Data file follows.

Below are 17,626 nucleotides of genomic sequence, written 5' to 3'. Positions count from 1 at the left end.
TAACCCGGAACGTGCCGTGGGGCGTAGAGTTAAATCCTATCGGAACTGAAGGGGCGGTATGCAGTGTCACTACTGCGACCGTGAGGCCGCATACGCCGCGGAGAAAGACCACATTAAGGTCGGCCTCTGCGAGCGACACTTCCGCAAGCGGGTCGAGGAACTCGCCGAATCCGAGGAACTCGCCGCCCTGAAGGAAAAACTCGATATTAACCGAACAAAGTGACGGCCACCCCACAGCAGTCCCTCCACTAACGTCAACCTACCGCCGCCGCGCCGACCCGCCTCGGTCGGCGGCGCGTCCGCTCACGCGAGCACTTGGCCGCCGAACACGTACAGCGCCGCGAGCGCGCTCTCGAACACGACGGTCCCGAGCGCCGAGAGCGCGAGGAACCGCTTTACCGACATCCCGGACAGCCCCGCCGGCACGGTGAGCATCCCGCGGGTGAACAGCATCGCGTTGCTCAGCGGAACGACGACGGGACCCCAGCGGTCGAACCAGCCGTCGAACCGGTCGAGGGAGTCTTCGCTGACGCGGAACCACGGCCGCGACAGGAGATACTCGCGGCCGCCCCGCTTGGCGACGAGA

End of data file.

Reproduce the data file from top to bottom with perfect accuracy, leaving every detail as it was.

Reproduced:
Below are 17,626 nucleotides of genomic sequence, written 5' to 3'. Positions count from 1 at the left end.
TAACCCGGAACGTGCCGTGGGGCGTAGAGTTAAATCCTATCGGAACTGAAGGGGCGGTATGCAGTGTCACTACTGCGACCGTGAGGCCGCATACGCCGCGGAGAAAGACCACATTAAGGTCGGCCTCTGCGAGCGACACTTCCGCAAGCGGGTCGAGGAACTCGCCGAATCCGAGGAACTCGCCGCCCTGAAGGAAAAACTCGATATTAACCGAACAAAGTGACGGCCACCCCACAGCAGTCCCTCCACTAACGTCAACCTACCGCCGCCGCGCCGACCCGCCTCGGTCGGCGGCGCGTCCGCTCACGCGAGCACTTGGCCGCCGAACACGTACAGCGCCGCGAGCGCGCTCTCGAACACGACGGTCCCGAGCGCCGAGAGCGCGAGGAACCGCTTTACCGACATCCCGGACAGCCCCGCCGGCACGGTGAGCATCCCGCGGGTGAACAGCATCGCGTTGCTCAGCGGAACGACGACGGGACCCCAGCGGTCGAACCAGCCGTCGAACCGGTCGAGGGAGTCTTCGCTGACGCGGAACCACGGCCGCGACAGGAGATACTCGCGGCCGCCCCGCTTGGCGACGAGA